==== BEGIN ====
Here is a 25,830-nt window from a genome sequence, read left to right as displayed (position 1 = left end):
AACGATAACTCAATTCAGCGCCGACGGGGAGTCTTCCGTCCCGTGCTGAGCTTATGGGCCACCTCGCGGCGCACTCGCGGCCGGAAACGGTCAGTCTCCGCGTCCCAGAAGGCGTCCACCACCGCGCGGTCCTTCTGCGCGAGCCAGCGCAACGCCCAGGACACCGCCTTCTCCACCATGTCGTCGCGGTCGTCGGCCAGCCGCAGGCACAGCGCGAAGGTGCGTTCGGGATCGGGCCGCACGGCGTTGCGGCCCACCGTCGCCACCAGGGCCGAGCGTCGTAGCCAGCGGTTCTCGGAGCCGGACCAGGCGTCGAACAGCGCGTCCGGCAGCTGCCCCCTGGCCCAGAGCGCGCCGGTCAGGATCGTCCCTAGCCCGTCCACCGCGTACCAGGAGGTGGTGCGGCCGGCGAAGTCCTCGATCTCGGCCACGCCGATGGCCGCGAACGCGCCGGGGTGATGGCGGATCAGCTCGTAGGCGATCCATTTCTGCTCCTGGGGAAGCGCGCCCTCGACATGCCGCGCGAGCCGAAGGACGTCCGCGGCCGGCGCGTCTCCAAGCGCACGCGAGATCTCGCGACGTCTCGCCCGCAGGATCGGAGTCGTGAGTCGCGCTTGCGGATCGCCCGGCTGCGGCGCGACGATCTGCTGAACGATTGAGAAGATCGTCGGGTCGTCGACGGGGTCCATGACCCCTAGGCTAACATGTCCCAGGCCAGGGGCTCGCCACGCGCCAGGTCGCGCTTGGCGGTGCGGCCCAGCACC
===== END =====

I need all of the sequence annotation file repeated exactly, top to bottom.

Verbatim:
Here is a 25,830-nt window from a genome sequence, read left to right as displayed (position 1 = left end):
AACGATAACTCAATTCAGCGCCGACGGGGAGTCTTCCGTCCCGTGCTGAGCTTATGGGCCACCTCGCGGCGCACTCGCGGCCGGAAACGGTCAGTCTCCGCGTCCCAGAAGGCGTCCACCACCGCGCGGTCCTTCTGCGCGAGCCAGCGCAACGCCCAGGACACCGCCTTCTCCACCATGTCGTCGCGGTCGTCGGCCAGCCGCAGGCACAGCGCGAAGGTGCGTTCGGGATCGGGCCGCACGGCGTTGCGGCCCACCGTCGCCACCAGGGCCGAGCGTCGTAGCCAGCGGTTCTCGGAGCCGGACCAGGCGTCGAACAGCGCGTCCGGCAGCTGCCCCCTGGCCCAGAGCGCGCCGGTCAGGATCGTCCCTAGCCCGTCCACCGCGTACCAGGAGGTGGTGCGGCCGGCGAAGTCCTCGATCTCGGCCACGCCGATGGCCGCGAACGCGCCGGGGTGATGGCGGATCAGCTCGTAGGCGATCCATTTCTGCTCCTGGGGAAGCGCGCCCTCGACATGCCGCGCGAGCCGAAGGACGTCCGCGGCCGGCGCGTCTCCAAGCGCACGCGAGATCTCGCGACGTCTCGCCCGCAGGATCGGAGTCGTGAGTCGCGCTTGCGGATCGCCCGGCTGCGGCGCGACGATCTGCTGAACGATTGAGAAGATCGTCGGGTCGTCGACGGGGTCCATGACCCCTAGGCTAACATGTCCCAGGCCAGGGGCTCGCCACGCGCCAGGTCGCGCTTGGCGGTGCGGCCCAGCACC